This is the story of the complications–and the fireworks of exploding tempers that arise–when an Old Order Amish man, Aden Zook, falls in love with an Old Order Mennonite girl, Annie Martin. For those of us who are neither Amish or Mennonite, our first thoughts might be that people of those faiths are so similar there shouldn’t be any problems intermingling in marriage. Au contraire! By reading this book, we discover Old Order Amish and Old Order Mennonites are actually worlds apart. It would seem easier for an individual of either of these faiths to marry a total outsider, than attempt to make a match between these two beliefs.
The families of both Annie and Aden are totally against this romance and attempt to break them up in a variety of ways. To further complicate the matter, Annie’s grandfather, her Daadi Moses, is in a business partnership with Aden’s family. This is a business alliance that has existed for more than one generation with these two families. When Daadi Moses learns of the romantic relationship, he threatens to pull out of the business–which would cause complete financial ruin for Aden and his family.
What will Annie and Aden do? Will they go against their families risking shunning from both their religious communities, as well as, their own families? Will they sacrifice Aden’s family’s business for the sake of their love, knowing the Zook family has no other source of income? Can they break off their relationship, and go their separate ways? How could they live with themselves hurting their loved ones, but can they live without each other? There does not seem to be a good answer no matter what Annie and Aden might choose.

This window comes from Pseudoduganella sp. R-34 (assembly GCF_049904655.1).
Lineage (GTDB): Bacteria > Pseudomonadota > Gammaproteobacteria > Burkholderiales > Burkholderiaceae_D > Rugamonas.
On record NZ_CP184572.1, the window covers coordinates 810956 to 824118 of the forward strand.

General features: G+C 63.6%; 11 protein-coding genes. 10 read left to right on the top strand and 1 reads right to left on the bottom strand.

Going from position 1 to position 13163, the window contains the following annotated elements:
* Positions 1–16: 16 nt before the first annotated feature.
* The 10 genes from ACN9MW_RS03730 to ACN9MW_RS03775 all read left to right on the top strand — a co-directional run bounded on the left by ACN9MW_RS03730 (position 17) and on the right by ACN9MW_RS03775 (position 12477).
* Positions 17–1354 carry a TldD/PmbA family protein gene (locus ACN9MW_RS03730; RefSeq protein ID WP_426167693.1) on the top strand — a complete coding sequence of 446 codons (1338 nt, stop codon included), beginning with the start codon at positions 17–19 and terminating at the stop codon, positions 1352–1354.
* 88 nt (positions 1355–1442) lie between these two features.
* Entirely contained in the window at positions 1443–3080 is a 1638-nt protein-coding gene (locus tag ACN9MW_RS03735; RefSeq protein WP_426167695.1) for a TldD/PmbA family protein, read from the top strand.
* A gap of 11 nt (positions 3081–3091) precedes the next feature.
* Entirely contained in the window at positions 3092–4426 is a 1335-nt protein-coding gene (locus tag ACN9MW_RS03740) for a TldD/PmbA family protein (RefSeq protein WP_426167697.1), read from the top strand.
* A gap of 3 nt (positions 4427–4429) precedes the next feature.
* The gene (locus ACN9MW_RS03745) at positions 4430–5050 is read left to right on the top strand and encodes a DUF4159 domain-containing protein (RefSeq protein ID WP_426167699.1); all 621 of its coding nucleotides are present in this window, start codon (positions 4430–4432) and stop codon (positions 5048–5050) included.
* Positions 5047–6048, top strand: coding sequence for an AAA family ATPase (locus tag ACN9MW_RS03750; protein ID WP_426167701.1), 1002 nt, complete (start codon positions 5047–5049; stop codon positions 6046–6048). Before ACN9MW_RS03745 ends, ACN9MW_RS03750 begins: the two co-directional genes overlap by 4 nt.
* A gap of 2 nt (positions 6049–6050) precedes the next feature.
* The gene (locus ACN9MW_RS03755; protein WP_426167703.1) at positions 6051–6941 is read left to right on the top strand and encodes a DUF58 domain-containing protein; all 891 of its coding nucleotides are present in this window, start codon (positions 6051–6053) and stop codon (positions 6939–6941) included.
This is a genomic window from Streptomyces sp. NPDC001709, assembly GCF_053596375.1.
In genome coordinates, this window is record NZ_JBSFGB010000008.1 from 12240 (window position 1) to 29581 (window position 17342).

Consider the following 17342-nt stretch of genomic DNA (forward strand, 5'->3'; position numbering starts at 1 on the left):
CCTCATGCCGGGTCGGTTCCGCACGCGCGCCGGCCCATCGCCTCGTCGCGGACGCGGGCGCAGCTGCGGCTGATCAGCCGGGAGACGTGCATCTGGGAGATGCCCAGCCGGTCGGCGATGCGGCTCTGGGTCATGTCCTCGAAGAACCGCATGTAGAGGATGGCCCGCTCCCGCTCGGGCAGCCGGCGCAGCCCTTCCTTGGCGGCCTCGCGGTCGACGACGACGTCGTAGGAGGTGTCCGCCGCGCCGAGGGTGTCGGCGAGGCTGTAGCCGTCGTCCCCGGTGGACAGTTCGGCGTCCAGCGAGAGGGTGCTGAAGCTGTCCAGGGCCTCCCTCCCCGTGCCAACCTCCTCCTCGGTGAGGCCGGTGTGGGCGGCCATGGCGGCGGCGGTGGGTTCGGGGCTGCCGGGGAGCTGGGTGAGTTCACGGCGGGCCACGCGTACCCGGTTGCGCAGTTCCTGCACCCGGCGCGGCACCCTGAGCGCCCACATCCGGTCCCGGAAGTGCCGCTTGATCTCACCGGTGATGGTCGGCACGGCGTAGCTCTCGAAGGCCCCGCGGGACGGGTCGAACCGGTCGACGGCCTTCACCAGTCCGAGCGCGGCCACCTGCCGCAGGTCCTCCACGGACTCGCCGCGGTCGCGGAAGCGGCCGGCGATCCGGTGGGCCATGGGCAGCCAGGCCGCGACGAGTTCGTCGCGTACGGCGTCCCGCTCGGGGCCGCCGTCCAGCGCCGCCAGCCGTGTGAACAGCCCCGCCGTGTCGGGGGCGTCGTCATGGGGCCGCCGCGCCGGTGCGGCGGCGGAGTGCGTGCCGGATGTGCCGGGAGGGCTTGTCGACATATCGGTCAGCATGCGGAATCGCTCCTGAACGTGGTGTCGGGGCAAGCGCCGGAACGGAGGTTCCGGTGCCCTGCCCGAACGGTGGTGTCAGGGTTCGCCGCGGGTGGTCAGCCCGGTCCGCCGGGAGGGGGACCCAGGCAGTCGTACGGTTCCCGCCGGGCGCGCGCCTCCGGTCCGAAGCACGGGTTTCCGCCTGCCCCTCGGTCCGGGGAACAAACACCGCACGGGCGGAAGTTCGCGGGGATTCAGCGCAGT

Intermingled in the story is the cherry orchard. It was planted originally for the hope of love two generations earlier, and its location becomes a place for current love to bloom. Will Annie and Aden’s love still exist once the blossoms have left the cherry orchard?
This is the third book I have read by this author about Amish life. I think this story is the most true to life–as far as how a relationship like this would be handled in the Old Order Amish and Old Order Mennonite communities. This story was beautifully written, and it kept me wondering how it would resolve all these questions up to the end. Faith was interwoven as a part of the narrative. This was an enjoyable account and pleasant to read. I would highly recommend this to anyone looking for an easily readable tale.
The publisher has provided me with a complimentary copy of this book through WaterBrook Multnomah Publishing Group for the purpose of review. All opinions expressed are my own, and I have not been compensated in any other manner. Despite my receiving the book free, it has not influenced my judgment, and I have given an honest opinion.
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